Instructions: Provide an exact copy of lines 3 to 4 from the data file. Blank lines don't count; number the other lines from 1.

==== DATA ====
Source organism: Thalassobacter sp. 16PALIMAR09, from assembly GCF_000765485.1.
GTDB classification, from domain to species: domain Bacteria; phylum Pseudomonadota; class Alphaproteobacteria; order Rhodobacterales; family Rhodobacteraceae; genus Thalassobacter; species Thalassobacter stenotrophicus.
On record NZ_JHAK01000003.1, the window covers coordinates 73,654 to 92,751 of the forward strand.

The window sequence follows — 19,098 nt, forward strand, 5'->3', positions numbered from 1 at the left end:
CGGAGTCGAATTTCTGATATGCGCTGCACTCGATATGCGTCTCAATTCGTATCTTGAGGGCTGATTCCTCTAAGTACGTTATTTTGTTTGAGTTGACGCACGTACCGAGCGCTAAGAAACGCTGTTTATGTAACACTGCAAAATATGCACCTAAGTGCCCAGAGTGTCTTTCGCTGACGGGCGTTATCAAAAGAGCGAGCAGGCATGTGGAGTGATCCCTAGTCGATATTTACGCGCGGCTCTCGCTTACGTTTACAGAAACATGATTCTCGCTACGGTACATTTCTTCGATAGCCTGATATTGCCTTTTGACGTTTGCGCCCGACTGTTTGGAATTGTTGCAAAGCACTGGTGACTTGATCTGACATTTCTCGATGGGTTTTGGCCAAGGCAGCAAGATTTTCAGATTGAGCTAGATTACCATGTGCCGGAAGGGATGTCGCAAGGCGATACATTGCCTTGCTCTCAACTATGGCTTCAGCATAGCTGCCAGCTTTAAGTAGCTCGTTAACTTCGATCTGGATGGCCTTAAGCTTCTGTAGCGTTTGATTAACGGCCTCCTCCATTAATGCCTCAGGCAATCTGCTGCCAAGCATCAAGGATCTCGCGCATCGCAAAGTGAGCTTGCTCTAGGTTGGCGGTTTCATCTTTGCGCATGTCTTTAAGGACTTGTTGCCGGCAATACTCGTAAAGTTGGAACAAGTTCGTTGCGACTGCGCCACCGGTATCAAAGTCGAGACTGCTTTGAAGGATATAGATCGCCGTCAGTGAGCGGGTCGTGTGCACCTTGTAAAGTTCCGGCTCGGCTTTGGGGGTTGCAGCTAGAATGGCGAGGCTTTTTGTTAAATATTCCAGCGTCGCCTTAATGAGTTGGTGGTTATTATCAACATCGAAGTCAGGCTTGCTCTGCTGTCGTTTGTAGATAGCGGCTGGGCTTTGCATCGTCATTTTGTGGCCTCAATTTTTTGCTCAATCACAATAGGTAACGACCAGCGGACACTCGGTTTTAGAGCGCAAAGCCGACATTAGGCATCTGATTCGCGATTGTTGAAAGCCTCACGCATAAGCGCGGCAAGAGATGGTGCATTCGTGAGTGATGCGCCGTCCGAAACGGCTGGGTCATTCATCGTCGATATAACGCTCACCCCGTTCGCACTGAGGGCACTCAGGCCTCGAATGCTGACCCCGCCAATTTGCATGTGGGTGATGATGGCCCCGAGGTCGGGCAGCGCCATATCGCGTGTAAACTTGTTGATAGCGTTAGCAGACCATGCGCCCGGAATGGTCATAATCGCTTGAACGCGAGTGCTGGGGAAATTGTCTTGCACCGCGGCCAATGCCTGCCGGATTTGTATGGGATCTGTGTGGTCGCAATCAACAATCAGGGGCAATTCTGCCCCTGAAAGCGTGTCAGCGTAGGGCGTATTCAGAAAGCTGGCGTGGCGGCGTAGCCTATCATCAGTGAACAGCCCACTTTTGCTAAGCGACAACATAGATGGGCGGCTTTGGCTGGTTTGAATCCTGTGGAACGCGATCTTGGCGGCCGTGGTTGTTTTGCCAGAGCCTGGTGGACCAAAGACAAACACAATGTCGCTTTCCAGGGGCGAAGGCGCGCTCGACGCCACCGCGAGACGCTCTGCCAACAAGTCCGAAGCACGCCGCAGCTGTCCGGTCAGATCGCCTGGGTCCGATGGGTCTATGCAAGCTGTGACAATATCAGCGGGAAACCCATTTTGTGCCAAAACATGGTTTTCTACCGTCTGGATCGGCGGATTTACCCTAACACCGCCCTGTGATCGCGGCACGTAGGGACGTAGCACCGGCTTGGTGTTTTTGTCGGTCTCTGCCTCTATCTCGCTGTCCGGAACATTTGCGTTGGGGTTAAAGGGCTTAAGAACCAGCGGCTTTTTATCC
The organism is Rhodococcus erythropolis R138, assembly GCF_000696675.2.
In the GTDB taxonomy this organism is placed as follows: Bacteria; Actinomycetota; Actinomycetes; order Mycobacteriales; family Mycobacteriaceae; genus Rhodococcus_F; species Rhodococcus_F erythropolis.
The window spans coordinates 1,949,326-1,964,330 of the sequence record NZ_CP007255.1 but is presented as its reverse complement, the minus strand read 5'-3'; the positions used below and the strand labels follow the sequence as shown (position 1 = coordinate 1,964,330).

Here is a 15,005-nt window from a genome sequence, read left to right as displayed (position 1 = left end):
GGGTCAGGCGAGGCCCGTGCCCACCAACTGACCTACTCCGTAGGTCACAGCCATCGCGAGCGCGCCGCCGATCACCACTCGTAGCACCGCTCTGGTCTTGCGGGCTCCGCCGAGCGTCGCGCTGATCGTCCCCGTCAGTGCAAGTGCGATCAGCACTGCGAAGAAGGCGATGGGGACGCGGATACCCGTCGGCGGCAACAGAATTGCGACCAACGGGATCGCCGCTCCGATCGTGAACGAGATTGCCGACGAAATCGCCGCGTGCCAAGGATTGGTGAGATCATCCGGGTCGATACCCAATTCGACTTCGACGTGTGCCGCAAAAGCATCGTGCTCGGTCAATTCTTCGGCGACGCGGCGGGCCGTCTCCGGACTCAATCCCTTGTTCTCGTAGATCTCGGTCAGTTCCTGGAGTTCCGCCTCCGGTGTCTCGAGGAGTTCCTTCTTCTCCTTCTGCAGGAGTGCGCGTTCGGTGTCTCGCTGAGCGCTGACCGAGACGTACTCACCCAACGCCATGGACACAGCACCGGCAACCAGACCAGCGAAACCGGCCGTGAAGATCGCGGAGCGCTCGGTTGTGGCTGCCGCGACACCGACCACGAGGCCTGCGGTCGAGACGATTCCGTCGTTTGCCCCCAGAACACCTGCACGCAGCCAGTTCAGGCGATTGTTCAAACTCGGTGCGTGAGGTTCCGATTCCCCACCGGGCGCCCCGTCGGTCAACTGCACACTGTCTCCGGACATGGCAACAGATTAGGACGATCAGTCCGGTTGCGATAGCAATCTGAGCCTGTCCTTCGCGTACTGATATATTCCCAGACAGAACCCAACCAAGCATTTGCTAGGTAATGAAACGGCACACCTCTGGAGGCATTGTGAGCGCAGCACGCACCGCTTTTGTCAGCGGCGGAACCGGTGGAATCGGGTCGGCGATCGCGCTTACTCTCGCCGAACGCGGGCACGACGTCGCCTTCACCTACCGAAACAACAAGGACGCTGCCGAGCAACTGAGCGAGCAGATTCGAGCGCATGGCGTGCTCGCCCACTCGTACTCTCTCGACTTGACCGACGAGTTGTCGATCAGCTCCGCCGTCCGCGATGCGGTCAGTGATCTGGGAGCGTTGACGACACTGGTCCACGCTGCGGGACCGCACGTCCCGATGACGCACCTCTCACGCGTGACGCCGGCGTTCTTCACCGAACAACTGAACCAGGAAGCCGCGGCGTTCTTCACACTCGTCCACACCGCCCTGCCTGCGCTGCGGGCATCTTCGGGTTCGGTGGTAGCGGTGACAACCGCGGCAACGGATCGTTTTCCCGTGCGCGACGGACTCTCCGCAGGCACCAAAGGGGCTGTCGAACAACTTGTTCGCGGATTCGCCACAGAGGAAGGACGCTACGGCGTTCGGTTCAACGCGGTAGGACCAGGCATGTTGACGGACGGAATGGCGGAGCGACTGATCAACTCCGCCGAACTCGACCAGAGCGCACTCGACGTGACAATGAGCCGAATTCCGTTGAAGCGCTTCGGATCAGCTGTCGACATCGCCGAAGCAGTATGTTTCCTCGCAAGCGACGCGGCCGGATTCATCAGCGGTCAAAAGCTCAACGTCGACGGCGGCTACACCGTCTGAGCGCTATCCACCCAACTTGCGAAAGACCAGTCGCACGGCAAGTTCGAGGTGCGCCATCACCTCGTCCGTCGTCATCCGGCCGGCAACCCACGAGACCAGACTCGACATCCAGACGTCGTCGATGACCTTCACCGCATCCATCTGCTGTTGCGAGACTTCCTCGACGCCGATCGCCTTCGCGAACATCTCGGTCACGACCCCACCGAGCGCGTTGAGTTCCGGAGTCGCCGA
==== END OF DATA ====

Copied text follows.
On record NZ_JHAK01000003.1, the window covers coordinates 73,654 to 92,751 of the forward strand.

The window sequence follows — 19,098 nt, forward strand, 5'->3', positions numbered from 1 at the left end: